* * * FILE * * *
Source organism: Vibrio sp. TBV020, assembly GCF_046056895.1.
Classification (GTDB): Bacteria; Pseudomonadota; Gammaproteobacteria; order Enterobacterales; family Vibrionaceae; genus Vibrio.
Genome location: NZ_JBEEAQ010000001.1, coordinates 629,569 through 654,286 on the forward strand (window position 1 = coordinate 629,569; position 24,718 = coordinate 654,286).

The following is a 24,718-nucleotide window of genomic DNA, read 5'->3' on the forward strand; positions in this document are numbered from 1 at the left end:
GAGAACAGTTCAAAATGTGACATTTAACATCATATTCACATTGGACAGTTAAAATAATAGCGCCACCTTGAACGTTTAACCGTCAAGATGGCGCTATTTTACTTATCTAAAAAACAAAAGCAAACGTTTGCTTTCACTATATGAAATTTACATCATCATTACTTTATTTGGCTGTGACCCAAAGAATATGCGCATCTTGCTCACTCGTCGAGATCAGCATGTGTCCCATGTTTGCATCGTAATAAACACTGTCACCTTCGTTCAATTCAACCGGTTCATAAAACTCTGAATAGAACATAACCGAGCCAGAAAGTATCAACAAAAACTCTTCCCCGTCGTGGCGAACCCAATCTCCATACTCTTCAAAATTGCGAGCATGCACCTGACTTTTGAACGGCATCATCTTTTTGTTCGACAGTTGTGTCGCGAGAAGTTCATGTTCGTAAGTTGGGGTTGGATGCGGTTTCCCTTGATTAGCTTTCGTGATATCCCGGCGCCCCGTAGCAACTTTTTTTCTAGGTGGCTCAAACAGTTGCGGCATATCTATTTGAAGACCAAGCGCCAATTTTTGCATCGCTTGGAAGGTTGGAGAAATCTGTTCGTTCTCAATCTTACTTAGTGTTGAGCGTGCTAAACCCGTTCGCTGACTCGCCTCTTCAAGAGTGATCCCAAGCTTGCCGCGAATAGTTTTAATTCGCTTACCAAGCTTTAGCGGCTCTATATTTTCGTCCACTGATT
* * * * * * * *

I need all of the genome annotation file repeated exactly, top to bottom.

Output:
Source organism: Vibrio sp. TBV020, assembly GCF_046056895.1.
Classification (GTDB): Bacteria; Pseudomonadota; Gammaproteobacteria; order Enterobacterales; family Vibrionaceae; genus Vibrio.
Genome location: NZ_JBEEAQ010000001.1, coordinates 629,569 through 654,286 on the forward strand (window position 1 = coordinate 629,569; position 24,718 = coordinate 654,286).

The following is a 24,718-nucleotide window of genomic DNA, read 5'->3' on the forward strand; positions in this document are numbered from 1 at the left end:
GAGAACAGTTCAAAATGTGACATTTAACATCATATTCACATTGGACAGTTAAAATAATAGCGCCACCTTGAACGTTTAACCGTCAAGATGGCGCTATTTTACTTATCTAAAAAACAAAAGCAAACGTTTGCTTTCACTATATGAAATTTACATCATCATTACTTTATTTGGCTGTGACCCAAAGAATATGCGCATCTTGCTCACTCGTCGAGATCAGCATGTGTCCCATGTTTGCATCGTAATAAACACTGTCACCTTCGTTCAATTCAACCGGTTCATAAAACTCTGAATAGAACATAACCGAGCCAGAAAGTATCAACAAAAACTCTTCCCCGTCGTGGCGAACCCAATCTCCATACTCTTCAAAATTGCGAGCATGCACCTGACTTTTGAACGGCATCATCTTTTTGTTCGACAGTTGTGTCGCGAGAAGTTCATGTTCGTAAGTTGGGGTTGGATGCGGTTTCCCTTGATTAGCTTTCGTGATATCCCGGCGCCCCGTAGCAACTTTTTTTCTAGGTGGCTCAAACAGTTGCGGCATATCTATTTGAAGACCAAGCGCCAATTTTTGCATCGCTTGGAAGGTTGGAGAAATCTGTTCGTTCTCAATCTTACTTAGTGTTGAGCGTGCTAAACCCGTTCGCTGACTCGCCTCTTCAAGAGTGATCCCAAGCTTGCCGCGAATAGTTTTAATTCGCTTACCAAGCTTTAGCGGCTCTATATTTTCGTCCACTGATT